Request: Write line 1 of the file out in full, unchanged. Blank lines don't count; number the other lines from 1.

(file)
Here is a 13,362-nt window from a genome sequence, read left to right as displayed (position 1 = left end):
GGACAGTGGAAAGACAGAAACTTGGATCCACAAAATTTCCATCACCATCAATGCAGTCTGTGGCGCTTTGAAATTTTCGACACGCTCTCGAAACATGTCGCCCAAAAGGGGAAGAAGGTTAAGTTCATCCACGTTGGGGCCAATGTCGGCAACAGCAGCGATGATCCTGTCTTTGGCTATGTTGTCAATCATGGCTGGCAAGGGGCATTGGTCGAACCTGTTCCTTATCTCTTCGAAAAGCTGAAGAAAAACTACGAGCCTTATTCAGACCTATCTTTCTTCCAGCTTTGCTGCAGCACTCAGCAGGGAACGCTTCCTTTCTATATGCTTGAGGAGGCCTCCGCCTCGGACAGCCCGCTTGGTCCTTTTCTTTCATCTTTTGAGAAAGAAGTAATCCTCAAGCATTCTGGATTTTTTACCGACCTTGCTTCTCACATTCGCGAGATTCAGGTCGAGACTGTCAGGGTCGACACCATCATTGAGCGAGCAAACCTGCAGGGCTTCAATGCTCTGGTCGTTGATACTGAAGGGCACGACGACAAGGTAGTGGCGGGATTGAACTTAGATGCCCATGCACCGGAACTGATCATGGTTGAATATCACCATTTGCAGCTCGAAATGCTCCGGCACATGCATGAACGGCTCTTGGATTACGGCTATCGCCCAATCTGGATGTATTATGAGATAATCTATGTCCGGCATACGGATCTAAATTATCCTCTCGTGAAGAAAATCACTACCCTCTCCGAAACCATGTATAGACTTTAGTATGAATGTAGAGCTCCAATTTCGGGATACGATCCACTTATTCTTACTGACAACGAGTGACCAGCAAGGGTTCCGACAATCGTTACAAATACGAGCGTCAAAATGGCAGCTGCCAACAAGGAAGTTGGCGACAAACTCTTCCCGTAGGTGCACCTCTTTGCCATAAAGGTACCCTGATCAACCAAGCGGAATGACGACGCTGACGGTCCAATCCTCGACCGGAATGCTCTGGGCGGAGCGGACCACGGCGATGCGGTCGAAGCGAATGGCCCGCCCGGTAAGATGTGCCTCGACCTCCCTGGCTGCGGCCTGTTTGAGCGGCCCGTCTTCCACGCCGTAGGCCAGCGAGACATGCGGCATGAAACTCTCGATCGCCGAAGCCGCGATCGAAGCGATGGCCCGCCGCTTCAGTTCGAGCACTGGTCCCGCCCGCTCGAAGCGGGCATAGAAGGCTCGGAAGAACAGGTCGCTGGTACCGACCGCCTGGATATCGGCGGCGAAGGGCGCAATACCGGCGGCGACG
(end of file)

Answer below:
Here is a 13,362-nt window from a genome sequence, read left to right as displayed (position 1 = left end):